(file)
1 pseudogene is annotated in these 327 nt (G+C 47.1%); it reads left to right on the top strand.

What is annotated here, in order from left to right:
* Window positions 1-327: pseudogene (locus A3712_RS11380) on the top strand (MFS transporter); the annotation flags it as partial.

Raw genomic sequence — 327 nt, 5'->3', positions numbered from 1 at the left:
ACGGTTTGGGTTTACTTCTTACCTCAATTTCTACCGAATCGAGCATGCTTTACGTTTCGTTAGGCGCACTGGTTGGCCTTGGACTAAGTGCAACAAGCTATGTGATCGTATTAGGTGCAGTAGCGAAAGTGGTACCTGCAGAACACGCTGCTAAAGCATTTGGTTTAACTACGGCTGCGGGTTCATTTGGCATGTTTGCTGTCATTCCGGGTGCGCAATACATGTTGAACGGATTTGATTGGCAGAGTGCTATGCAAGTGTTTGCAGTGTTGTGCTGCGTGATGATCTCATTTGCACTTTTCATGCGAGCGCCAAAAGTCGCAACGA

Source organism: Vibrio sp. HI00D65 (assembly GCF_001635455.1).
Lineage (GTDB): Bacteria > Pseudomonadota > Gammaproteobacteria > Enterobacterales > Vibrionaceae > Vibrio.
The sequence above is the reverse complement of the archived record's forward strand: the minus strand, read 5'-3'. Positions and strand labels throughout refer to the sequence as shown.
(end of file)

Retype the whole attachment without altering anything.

1 pseudogene is annotated in these 327 nt (G+C 47.1%); it reads left to right on the top strand.

What is annotated here, in order from left to right:
* Window positions 1-327: pseudogene (locus A3712_RS11380) on the top strand (MFS transporter); the annotation flags it as partial.

Raw genomic sequence — 327 nt, 5'->3', positions numbered from 1 at the left:
ACGGTTTGGGTTTACTTCTTACCTCAATTTCTACCGAATCGAGCATGCTTTACGTTTCGTTAGGCGCACTGGTTGGCCTTGGACTAAGTGCAACAAGCTATGTGATCGTATTAGGTGCAGTAGCGAAAGTGGTACCTGCAGAACACGCTGCTAAAGCATTTGGTTTAACTACGGCTGCGGGTTCATTTGGCATGTTTGCTGTCATTCCGGGTGCGCAATACATGTTGAACGGATTTGATTGGCAGAGTGCTATGCAAGTGTTTGCAGTGTTGTGCTGCGTGATGATCTCATTTGCACTTTTCATGCGAGCGCCAAAAGTCGCAACGA

Source organism: Vibrio sp. HI00D65 (assembly GCF_001635455.1).
Lineage (GTDB): Bacteria > Pseudomonadota > Gammaproteobacteria > Enterobacterales > Vibrionaceae > Vibrio.
The sequence above is the reverse complement of the archived record's forward strand: the minus strand, read 5'-3'. Positions and strand labels throughout refer to the sequence as shown.